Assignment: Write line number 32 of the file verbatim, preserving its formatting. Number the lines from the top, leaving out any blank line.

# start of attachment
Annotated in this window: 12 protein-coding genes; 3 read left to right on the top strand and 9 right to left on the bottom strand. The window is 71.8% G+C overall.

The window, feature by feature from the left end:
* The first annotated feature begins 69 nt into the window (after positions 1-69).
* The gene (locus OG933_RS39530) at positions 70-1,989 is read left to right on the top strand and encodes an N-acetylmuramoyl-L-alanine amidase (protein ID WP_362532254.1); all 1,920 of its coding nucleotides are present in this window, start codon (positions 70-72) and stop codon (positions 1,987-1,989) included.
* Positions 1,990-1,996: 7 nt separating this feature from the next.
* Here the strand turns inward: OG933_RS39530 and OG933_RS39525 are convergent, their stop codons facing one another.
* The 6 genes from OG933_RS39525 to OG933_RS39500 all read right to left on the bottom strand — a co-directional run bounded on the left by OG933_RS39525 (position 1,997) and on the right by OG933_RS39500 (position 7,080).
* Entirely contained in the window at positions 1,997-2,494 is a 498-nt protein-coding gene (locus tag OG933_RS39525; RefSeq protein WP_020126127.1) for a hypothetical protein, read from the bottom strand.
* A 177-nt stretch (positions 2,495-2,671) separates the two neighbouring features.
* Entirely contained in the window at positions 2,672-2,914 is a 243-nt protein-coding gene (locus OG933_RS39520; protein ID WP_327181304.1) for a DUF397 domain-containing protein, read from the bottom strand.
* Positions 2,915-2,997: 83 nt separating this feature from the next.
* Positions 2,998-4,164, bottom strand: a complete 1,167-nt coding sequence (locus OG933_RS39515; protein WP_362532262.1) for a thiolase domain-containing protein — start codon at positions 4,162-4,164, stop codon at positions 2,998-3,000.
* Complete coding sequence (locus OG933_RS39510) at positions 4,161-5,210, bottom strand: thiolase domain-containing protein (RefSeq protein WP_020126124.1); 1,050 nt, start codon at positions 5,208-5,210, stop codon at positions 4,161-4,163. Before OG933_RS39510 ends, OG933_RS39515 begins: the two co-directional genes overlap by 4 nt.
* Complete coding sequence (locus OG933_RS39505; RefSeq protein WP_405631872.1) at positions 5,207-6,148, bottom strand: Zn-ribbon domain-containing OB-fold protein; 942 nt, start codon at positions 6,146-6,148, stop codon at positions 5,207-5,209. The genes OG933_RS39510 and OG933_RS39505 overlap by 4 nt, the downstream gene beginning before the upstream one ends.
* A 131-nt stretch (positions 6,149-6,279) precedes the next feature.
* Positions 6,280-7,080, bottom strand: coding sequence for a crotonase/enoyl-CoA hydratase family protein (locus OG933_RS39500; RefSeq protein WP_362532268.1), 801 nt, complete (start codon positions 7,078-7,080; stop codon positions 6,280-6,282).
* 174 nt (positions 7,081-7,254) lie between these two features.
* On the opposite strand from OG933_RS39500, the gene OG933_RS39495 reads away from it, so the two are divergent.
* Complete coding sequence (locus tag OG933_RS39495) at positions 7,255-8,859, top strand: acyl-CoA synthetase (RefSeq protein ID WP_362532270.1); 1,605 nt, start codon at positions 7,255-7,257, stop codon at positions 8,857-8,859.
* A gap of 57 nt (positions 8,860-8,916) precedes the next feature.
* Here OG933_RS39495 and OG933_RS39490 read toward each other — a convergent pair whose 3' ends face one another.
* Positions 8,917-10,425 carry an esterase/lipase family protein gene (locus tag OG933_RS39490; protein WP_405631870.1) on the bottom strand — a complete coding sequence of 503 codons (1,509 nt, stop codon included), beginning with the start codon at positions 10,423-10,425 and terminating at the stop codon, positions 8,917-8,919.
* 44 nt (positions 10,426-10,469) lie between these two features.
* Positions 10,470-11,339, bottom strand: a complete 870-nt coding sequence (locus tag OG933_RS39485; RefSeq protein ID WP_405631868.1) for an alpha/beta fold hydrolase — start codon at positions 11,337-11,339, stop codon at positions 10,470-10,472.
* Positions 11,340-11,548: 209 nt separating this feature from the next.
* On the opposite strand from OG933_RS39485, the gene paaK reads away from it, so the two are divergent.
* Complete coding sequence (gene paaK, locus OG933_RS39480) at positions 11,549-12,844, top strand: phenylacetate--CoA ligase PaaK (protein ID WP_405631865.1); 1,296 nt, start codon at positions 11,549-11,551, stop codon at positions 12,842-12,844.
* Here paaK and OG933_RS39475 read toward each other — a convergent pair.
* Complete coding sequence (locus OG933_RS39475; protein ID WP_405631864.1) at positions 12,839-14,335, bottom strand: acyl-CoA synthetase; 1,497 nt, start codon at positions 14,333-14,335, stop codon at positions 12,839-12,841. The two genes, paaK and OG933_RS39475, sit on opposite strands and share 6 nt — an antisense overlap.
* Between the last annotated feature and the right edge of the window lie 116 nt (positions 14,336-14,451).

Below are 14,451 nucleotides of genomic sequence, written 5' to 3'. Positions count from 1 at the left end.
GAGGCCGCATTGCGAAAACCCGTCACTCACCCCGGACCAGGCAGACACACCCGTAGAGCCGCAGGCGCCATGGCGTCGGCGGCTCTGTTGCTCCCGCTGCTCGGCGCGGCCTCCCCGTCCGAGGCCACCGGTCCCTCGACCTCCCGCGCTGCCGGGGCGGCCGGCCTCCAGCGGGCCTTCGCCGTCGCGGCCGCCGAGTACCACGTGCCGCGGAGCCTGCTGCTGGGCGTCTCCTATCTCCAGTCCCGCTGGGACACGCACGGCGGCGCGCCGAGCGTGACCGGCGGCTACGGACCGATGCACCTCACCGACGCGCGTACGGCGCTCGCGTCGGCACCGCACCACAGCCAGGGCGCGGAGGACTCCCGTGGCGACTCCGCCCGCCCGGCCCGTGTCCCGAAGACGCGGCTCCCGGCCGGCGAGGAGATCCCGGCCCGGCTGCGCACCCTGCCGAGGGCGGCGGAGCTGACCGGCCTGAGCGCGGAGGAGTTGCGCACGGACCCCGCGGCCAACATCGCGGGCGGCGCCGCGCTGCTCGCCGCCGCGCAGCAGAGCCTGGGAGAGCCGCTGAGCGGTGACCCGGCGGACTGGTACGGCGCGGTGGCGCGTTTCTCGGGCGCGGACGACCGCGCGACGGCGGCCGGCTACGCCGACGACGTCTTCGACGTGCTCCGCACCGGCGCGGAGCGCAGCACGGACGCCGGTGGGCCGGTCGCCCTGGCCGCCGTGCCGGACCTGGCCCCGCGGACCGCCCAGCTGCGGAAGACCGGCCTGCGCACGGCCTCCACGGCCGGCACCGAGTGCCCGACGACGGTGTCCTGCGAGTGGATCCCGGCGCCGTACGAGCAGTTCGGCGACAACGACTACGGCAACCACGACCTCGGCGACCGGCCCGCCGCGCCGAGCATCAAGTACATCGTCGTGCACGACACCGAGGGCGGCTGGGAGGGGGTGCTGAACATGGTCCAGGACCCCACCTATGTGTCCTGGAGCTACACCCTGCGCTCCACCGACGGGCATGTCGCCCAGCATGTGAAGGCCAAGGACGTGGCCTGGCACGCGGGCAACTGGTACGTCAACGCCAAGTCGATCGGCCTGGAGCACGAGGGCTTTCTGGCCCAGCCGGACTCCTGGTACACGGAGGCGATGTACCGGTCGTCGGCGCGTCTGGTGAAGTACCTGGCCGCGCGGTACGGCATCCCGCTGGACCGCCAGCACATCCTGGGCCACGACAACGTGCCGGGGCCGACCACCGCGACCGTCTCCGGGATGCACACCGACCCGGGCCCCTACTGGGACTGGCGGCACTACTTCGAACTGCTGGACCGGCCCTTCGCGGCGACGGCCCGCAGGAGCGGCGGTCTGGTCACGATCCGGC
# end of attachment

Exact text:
GAGGCCGCATTGCGAAAACCCGTCACTCACCCCGGACCAGGCAGACACACCCGTAGAGCCGCAGGCGCCATGGCGTCGGCGGCTCTGTTGCTCCCGCTGCTCGGCGCGGCCTCCCCGTCCGAGGCCACCGGTCCCTCGACCTCCCGCGCTGCCGGGGCGGCCGGCCTCCAGCGGGCCTTCGCCGTCGCGGCCGCCGAGTACCACGTGCCGCGGAGCCTGCTGCTGGGCGTCTCCTATCTCCAGTCCCGCTGGGACACGCACGGCGGCGCGCCGAGCGTGACCGGCGGCTACGGACCGATGCACCTCACCGACGCGCGTACGGCGCTCGCGTCGGCACCGCACCACAGCCAGGGCGCGGAGGACTCCCGTGGCGACTCCGCCCGCCCGGCCCGTGTCCCGAAGACGCGGCTCCCGGCCGGCGAGGAGATCCCGGCCCGGCTGCGCACCCTGCCGAGGGCGGCGGAGCTGACCGGCCTGAGCGCGGAGGAGTTGCGCACGGACCCCGCGGCCAACATCGCGGGCGGCGCCGCGCTGCTCGCCGCCGCGCAGCAGAGCCTGGGAGAGCCGCTGAGCGGTGACCCGGCGGACTGGTACGGCGCGGTGGCGCGTTTCTCGGGCGCGGACGACCGCGCGACGGCGGCCGGCTACGCCGACGACGTCTTCGACGTGCTCCGCACCGGCGCGGAGCGCAGCACGGACGCCGGTGGGCCGGTCGCCCTGGCCGCCGTGCCGGACCTGGCCCCGCGGACCGCCCAGCTGCGGAAGACCGGCCTGCGCACGGCCTCCACGGCCGGCACCGAGTGCCCGACGACGGTGTCCTGCGAGTGGATCCCGGCGCCGTACGAGCAGTTCGGCGACAACGACTACGGCAACCACGACCTCGGCGACCGGCCCGCCGCGCCGAGCATCAAGTACATCGTCGTGCACGACACCGAGGGCGGCTGGGAGGGGGTGCTGAACATGGTCCAGGACCCCACCTATGTGTCCTGGAGCTACACCCTGCGCTCCACCGACGGGCATGTCGCCCAGCATGTGAAGGCCAAGGACGTGGCCTGGCACGCGGGCAACTGGTACGTCAACGCCAAGTCGATCGGCCTGGAGCACGAGGGCTTTCTGGCCCAGCCGGACTCCTGGTACACGGAGGCGATGTACCGGTCGTCGGCGCGTCTGGTGAAGTACCTGGCCGCGCGGTACGGCATCCCGCTGGACCGCCAGCACATCCTGGGCCACGACAACGTGCCGGGGCCGACCACCGCGACCGTCTCCGGGATGCACACCGACCCGGGCCCCTACTGGGACTGGCGGCACTACTTCGAACTGCTGGACCGGCCCTTCGCGGCGACGGCCCGCAGGAGCGGCGGTCTGGTCACGATCCGGC